Mac

I don't think that it is intended for the metal to wear enough to change the fit; in the cases where it does, I think there would be serious problems with metal debris. I think that it is more a matter of the muscles and ligaments tightening up to keep the two metal parts in constant contact, along with good lubrication from getting warmed up.
I would be curious to hear a large statistical answer to your question. I know that for me, I am aware of my hip every day, as well as at night after about 3 AM. It does not hold me back, in that I am limp free, and either ski, or play tennis and windsurf every day, but I could not say that I have ever had a whole day when I was not made aware of my hip a few times during the day; not necessarily painful, just little twinges or sensations that tell you that it is not the perfect hip of a 16 year old. I would call it a success, but it has the characteristics of most old injuries that have healed. After all, it was sliced open and dislocated. I think that it would be unusual to have a car accident or a war wound that was this traumatic, and not to expect to be aware of it afterwards.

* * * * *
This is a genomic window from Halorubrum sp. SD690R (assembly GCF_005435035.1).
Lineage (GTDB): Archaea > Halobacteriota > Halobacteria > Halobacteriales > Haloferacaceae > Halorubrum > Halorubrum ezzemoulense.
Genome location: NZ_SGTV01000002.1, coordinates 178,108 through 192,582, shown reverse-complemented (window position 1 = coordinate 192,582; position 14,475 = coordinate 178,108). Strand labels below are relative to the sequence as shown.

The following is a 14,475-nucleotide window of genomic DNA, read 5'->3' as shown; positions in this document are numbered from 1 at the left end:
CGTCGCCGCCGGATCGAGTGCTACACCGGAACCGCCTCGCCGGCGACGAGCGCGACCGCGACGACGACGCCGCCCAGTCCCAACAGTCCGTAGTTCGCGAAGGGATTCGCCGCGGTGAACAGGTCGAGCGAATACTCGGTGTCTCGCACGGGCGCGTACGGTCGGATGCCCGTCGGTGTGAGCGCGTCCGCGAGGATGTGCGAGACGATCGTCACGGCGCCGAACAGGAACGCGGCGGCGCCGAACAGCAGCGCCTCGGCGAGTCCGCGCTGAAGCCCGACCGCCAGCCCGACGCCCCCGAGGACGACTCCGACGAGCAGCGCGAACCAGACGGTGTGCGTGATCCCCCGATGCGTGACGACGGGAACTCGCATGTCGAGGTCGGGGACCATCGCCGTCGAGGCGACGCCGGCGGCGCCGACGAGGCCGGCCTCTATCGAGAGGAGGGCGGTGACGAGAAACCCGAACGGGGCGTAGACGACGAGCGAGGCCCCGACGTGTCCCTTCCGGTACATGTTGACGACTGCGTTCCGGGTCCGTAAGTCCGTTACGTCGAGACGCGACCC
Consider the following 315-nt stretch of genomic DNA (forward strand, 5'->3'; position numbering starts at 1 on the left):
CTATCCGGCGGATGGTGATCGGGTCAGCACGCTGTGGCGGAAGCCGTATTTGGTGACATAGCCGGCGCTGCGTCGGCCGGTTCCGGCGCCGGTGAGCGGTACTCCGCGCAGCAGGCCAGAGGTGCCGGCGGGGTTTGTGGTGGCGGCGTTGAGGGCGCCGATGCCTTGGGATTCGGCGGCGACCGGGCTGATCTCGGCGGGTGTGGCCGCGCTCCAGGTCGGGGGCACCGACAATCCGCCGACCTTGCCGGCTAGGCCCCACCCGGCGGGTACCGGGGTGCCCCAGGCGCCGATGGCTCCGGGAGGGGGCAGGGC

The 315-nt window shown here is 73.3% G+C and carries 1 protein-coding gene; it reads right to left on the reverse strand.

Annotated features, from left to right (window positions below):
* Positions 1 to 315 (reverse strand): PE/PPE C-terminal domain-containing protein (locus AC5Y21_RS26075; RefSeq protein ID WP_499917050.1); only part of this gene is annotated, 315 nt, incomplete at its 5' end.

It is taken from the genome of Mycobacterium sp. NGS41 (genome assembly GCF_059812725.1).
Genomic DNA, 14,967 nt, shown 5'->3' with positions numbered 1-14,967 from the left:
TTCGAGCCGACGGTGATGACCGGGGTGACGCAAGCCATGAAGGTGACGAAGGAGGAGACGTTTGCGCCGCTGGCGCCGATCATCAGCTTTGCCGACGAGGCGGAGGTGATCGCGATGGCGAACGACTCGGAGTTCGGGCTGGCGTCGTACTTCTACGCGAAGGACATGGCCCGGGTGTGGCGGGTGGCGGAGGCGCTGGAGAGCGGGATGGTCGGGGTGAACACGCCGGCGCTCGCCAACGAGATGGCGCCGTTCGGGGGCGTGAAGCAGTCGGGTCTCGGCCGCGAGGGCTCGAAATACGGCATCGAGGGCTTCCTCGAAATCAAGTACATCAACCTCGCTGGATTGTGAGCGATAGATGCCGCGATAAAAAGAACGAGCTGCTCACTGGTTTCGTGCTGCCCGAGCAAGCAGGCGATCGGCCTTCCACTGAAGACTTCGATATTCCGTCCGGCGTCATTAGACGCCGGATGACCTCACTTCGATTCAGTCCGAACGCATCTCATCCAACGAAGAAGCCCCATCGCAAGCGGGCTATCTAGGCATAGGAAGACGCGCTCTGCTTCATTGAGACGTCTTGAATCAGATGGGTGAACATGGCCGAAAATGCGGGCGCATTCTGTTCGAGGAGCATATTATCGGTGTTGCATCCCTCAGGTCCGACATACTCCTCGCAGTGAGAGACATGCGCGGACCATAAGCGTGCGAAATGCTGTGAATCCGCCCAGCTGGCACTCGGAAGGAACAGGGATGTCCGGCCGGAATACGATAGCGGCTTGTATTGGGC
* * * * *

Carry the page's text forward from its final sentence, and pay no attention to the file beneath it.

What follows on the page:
A miraculous surgery, but nonetheless a major surgery.

John
John/ Left uncemented Biomet/ Dr Gross/ 6-16-08
Right uncemented Biomet/Dr Gross/ 4/25/18

Dayton96

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Re: Clicking noise
« Reply #5 on: September 13, 2010, 12:36:38 AM »
John: